I’ve worked with them many times since – but this recording was 25 years ago. It’s always a thrill to meet a new orchestra and when you know you have top notch players, you know the job will get done, and to the standard you want. Call me an optimist! But “meeting” a new band is rather like a first date. There are a few nerves. It takes only a few seconds for the conductor to size up the orchestra, and crucially for me, vice versa! So the challenges are only psychological. If you have top players the challenges are shared, – you are all after the same thing, a brilliant performance. When I was younger I had an experience where an overseas orchestra decided they didn’t much like me after only a few seconds. You could just tell. You learn by such experiences. You still get the job done but it’s less comfortable.

And what is the most fulfilling aspect of conducting the RPO?

Somehow that day in 1993 when we recorded the Planets it was just a joy to do it. I could see they were enjoying it, and so was I. The room (Watford Town Hall) had wonderful acoustics and I can’t think of a panicky or unpleasant moment. I would cite that whole day of recording as one of the most fulfilling events of my musical life.

Is there one work which you would love to conduct?

Schubert: 9th Symphony (The “Great” C major)

Do you have a favourite concert venue to perform in?

The Royal Albert Hall. It’s intimate and cozy, strangely. Yet it has that special majesty and charisma. You also know the audience are taking in that wonderful atmosphere before you even play a note!

As a musician and composer, what is your definition of success?

It can be so many things, depending on how you look at it. The parameters of commercial success have changed so much that it’s hard to say what is a “hit” and what isn’t. But artistically, if a composition succeeds in moving the audience and conveying the feeling you had when you wrote it, that is success. If you felt tearful writing it, you can bet the audience will feel tearful listening. If you were writing a funny, witty piece and you chuckled or were amused, the audience will chuckle and be amused too. That’s success.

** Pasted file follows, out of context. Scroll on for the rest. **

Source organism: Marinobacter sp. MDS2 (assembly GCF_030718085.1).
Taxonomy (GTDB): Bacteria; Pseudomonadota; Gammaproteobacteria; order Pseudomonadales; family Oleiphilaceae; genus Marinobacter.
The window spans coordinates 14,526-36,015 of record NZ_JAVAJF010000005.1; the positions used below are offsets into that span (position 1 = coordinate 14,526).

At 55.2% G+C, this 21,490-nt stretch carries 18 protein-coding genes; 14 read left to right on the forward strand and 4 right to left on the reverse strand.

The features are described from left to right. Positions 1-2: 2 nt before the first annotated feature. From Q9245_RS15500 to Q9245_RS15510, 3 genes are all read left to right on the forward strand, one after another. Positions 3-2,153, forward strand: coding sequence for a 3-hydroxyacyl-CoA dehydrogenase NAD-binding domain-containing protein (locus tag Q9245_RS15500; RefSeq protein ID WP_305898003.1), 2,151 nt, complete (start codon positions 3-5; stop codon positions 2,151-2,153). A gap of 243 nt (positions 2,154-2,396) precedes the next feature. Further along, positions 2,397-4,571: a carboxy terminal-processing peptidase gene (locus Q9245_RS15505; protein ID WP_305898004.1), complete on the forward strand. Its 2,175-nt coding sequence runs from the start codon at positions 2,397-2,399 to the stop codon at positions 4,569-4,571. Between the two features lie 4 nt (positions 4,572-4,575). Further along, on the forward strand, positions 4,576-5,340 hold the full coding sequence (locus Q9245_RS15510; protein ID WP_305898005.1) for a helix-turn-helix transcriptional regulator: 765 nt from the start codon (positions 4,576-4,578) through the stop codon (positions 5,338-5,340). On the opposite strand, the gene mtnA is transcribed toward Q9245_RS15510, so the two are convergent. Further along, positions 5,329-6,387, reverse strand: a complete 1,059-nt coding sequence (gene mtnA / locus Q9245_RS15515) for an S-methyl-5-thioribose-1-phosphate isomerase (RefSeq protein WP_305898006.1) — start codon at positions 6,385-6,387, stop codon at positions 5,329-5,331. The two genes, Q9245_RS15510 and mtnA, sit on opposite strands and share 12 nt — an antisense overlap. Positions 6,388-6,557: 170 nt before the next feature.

Who are your favourite musicians/composers?

Partly answered above. But guitarists John Paracelli and Chris Spedding are “up there” as musicians. So many classical musicians to choose from. Nicola Benedetti is such a wonderful violinist, so I’ll choose her. The (sadly) late Douggie Cummings (former principal cellist of the LSO) was an astonishingly good “life force” to have in the room while working, a beautiful player. Composers? Prokofiev, Stravinsky, Brahms, Beethoven Schubert, Tchaikovsky. All possibly boring marquee names to choose, but that’s why they got there!

What do you consider to be the most important ideas and concepts to impart to aspiring musicians?

Don’t get into gangs and cliques. Seriously, snobbishness in music is necessary in getting everyone to feel special about their music, but leave the snobbishness (again, sadly) to the audiences. You as a practitioner should feel free to enjoy every genre and do what you like. Oh, and practice until you’re blue in the face. Be passionate. If you aren’t passionate don’t get into it full time. Do it as a hobby. Even then you’ll enjoy it more if you are passionate. Pretty obvious I guess.

What is your idea of perfect happiness?

Knowing that my family could be happy and secure and fulfilled

What is your present state of mind?